A global reptile assessment highlights shared conservation needs of tetrapods
Comprehensive assessments of species’ extinction risks have documented the extinction crisis and underpinned strategies for reducing those risks. Global assessments reveal that, among tetrapods, 40.7% of amphibians, 25.4% of mammals and 13.6% of birds are threatened with extinction. Because global assessments have been lacking, reptiles have been omitted from conservation-prioritization analyses that encompass other tetrapods. Reptiles are unusually diverse in arid regions, suggesting that they may have different conservation needs. Here we provide a comprehensive extinction-risk assessment of reptiles and show that at least 1,829 out of 10,196 species (21.1%) are threatened—confirming a previous extrapolation and representing 15.6 billion years of phylogenetic diversity. Reptiles are threatened by the same major factors that threaten other tetrapods—agriculture, logging, urban development and invasive species—although the threat posed by climate change remains uncertain. Reptiles inhabiting forests, where these threats are strongest, are more threatened than those in arid habitats, contrary to our prediction. Birds, mammals and amphibians are unexpectedly good surrogates for the conservation of reptiles, although threatened reptiles with the smallest ranges tend to be isolated from other threatened tetrapods. Although some reptiles—including most species of crocodiles and turtles—require urgent, targeted action to prevent extinctions, efforts to protect other tetrapods, such as habitat preservation and control of trade and invasive species, will probably also benefit many reptiles.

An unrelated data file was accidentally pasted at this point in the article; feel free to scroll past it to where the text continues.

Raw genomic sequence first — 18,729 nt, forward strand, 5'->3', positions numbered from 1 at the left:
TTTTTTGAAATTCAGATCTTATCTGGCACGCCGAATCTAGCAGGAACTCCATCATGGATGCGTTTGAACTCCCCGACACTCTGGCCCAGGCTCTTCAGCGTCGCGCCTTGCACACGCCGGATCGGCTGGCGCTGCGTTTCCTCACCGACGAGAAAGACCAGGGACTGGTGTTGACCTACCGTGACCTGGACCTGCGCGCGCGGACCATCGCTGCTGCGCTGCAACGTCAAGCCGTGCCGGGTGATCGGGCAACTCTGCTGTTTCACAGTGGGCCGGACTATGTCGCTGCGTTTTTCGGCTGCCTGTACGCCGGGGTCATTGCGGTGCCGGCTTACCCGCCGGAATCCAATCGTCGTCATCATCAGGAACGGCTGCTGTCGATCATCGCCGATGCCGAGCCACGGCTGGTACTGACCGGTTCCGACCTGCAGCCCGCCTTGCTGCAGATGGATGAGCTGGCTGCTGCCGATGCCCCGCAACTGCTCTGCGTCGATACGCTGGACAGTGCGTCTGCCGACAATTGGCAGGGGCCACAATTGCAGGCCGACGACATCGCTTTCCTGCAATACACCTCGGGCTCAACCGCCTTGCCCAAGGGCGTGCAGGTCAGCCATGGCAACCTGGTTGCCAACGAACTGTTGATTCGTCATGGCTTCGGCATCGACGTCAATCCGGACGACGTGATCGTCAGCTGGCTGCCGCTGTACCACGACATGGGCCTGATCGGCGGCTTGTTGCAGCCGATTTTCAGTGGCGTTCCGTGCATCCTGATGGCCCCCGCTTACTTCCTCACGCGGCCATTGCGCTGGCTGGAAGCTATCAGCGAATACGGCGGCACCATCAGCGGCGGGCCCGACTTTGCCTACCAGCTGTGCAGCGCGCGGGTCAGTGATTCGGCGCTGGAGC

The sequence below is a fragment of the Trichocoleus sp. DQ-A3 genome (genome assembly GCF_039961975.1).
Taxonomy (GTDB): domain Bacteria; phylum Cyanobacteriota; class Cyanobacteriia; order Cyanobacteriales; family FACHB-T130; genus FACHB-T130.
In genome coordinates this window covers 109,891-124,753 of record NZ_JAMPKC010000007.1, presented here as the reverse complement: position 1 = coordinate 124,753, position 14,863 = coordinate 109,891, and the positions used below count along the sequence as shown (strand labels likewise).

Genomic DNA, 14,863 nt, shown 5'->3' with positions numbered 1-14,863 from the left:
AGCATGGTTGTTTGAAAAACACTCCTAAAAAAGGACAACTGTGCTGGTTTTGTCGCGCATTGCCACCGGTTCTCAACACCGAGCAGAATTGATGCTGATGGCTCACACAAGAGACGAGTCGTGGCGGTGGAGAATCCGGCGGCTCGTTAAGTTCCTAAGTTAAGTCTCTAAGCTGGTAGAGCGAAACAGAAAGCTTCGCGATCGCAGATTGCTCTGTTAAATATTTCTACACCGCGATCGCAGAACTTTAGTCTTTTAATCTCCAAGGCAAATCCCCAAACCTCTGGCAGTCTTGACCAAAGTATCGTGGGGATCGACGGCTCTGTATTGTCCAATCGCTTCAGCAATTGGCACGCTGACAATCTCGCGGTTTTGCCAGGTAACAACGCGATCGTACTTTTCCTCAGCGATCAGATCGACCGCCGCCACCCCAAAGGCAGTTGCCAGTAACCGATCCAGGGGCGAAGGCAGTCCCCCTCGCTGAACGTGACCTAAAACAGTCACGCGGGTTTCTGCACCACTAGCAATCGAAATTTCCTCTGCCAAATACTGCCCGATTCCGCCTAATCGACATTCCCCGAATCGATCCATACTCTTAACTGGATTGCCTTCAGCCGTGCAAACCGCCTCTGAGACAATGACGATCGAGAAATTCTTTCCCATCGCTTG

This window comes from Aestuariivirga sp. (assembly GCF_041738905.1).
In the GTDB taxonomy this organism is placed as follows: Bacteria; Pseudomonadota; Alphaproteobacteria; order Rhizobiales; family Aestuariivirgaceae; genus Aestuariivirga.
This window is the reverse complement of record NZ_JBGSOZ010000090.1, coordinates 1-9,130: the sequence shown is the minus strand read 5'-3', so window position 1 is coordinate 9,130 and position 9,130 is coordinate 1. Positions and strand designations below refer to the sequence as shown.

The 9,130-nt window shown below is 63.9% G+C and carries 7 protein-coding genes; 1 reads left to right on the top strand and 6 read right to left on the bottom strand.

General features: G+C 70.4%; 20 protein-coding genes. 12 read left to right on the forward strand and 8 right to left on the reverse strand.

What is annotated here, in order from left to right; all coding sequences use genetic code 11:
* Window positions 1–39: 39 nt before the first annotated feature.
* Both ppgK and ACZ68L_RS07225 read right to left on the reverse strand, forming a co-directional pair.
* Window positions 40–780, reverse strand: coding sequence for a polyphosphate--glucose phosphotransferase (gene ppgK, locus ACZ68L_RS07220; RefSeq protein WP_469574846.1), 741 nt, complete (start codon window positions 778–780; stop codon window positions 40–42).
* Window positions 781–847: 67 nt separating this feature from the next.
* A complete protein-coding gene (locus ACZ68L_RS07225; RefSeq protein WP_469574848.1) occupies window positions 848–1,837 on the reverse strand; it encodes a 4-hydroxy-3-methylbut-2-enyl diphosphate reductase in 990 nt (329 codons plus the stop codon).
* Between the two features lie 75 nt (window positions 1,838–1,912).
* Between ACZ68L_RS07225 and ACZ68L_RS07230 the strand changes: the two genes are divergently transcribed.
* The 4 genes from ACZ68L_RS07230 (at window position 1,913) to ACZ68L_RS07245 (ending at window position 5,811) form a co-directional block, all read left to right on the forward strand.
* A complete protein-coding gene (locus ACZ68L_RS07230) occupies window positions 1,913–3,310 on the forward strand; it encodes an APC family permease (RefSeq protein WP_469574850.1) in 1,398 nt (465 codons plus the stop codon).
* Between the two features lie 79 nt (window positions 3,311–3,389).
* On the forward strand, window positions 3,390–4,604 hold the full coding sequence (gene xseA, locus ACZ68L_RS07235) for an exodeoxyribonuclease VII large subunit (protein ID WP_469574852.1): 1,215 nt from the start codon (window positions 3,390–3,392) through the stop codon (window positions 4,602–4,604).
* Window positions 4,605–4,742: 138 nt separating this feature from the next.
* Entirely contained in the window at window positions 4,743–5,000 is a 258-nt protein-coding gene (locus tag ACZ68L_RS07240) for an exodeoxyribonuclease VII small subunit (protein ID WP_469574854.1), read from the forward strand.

© The Author(s) 2022. This article is licensed under a Creative Commons Attribution 4.0 International License, which permits use, sharing, adaptation, distribution and reproduction in any medium or format, as long as you give appropriate credit to the original author(s) and the source, provide a link to the Creative Commons license, and indicate if changes were made. The images or other third party material in this article are included in the article’s Creative Commons license, unless indicated otherwise in a credit line to the material. If material is not included in the article’s Creative Commons license and your intended use is not permitted by statutory regulation or exceeds the permitted use, you will need to obtain permission directly from the copyright holder. To view a copy of this license, visit http://creativecommons.org/licenses/by/4.0/. The Version of Scholarly Record of this Article is published in Nature, 2022, available online at: https://www.nature.com/articles/s41586-022-04664-7 . Keywords: conservation; reptiles; International Union for Conservation of Nature (IUCN) Red List; global assessment; extinction-risk.
Cox, N., Young, B.E., Bowles, P. et al. A global reptile assessment highlights shared conservation needs of tetrapods. Nature 605, 285–290 (2022). https://doi.org/10.1038/s41586-022-04664-7